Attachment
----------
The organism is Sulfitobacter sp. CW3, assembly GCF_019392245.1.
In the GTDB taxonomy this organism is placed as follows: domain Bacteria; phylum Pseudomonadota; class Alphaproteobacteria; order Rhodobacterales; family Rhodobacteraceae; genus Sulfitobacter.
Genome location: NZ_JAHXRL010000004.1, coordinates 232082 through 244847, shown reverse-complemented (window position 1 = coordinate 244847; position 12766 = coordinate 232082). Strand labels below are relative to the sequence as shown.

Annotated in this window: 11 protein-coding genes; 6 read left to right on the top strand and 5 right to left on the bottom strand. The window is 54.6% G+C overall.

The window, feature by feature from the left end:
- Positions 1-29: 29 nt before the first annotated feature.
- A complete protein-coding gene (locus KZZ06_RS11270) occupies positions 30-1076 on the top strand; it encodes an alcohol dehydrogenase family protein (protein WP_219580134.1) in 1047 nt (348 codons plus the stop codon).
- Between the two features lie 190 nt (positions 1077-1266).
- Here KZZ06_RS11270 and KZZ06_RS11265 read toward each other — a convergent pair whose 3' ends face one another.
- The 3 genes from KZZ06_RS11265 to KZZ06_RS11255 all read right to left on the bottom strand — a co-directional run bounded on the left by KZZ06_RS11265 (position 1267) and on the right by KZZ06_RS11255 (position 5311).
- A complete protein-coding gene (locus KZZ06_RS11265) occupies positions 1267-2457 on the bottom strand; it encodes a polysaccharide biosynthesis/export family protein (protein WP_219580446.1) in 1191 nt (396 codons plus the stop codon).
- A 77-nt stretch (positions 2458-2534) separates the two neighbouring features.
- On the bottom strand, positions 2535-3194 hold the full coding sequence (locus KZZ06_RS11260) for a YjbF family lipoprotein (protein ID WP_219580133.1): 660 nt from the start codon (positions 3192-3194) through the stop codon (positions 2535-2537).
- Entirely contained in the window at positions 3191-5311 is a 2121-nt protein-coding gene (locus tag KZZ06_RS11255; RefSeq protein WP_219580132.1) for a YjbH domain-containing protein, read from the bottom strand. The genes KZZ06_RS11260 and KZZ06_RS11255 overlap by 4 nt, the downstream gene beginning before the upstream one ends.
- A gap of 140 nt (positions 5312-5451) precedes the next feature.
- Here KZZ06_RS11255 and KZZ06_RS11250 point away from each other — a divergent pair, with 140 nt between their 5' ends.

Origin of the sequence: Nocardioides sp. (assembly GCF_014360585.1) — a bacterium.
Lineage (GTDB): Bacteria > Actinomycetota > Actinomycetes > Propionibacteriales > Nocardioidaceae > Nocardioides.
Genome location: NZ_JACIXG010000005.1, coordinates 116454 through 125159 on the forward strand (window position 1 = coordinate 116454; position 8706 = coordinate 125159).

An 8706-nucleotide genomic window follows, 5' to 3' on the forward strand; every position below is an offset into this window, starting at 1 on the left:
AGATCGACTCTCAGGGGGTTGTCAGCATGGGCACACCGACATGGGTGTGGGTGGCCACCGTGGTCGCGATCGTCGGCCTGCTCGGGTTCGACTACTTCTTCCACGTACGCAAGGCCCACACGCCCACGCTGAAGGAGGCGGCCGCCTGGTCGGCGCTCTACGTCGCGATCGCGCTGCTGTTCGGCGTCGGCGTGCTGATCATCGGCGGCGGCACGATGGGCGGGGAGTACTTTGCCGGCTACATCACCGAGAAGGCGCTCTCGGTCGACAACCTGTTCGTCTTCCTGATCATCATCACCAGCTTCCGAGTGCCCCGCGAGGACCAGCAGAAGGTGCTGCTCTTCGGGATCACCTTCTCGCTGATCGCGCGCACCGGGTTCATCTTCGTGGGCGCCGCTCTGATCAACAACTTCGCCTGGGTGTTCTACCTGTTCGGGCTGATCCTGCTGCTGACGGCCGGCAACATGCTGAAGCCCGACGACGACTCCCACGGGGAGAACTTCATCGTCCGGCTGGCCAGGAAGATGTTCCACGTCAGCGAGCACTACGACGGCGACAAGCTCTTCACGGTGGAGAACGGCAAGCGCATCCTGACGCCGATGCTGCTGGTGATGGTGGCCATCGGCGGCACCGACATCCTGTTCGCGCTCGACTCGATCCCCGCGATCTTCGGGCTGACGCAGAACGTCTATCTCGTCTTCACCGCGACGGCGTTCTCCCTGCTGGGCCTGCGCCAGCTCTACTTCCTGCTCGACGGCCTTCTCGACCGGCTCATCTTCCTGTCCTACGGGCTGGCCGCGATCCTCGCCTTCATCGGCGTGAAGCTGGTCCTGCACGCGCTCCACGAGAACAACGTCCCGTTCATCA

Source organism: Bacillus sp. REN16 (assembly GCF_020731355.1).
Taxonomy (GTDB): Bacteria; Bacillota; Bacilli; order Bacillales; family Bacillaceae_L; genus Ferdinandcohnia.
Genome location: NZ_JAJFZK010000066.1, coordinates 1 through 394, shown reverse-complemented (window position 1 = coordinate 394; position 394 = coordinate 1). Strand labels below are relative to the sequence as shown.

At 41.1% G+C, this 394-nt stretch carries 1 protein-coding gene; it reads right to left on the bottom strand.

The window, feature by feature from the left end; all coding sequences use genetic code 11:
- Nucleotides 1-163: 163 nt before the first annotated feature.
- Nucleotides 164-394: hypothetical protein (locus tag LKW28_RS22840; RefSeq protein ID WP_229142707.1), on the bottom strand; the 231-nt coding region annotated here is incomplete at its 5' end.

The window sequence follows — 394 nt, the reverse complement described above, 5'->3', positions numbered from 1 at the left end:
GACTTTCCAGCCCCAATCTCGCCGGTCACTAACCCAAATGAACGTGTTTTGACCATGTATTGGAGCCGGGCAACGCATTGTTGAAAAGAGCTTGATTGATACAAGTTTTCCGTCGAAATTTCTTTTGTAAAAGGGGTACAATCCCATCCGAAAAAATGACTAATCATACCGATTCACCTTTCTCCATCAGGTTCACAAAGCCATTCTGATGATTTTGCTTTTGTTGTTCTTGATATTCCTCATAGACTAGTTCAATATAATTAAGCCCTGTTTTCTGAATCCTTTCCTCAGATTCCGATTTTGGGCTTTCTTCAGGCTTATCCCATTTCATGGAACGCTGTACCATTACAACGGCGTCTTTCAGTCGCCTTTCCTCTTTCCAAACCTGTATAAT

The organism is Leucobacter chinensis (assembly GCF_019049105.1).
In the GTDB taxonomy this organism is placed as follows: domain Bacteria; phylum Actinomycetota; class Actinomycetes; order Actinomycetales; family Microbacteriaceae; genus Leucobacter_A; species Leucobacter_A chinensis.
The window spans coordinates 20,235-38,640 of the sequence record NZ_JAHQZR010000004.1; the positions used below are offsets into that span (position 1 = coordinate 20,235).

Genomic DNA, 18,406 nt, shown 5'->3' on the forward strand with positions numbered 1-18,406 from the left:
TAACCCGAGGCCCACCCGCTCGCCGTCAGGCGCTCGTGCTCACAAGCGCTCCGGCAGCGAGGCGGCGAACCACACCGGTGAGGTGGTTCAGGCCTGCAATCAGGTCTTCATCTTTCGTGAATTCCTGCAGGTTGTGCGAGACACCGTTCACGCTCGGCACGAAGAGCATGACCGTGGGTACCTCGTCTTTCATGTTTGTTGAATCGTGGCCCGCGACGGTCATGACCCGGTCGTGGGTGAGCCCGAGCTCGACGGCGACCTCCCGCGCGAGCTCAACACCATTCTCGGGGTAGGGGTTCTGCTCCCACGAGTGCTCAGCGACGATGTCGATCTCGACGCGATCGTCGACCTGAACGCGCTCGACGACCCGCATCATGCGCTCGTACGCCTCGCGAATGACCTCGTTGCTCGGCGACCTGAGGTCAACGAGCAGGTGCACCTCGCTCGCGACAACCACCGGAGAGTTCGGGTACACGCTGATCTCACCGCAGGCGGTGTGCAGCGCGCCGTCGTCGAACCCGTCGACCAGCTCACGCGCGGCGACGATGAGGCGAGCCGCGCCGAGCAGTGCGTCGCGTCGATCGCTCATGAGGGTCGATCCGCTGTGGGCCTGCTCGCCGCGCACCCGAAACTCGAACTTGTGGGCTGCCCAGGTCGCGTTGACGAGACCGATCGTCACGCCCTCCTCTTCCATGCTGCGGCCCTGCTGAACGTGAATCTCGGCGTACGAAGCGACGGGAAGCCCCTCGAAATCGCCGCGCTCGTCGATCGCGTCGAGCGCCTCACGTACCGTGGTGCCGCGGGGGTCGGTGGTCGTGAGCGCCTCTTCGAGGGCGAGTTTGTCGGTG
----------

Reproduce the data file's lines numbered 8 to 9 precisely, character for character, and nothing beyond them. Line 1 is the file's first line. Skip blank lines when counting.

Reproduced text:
- Between the two features lie 190 nt (positions 1077-1266).
- Here KZZ06_RS11270 and KZZ06_RS11265 read toward each other — a convergent pair whose 3' ends face one another.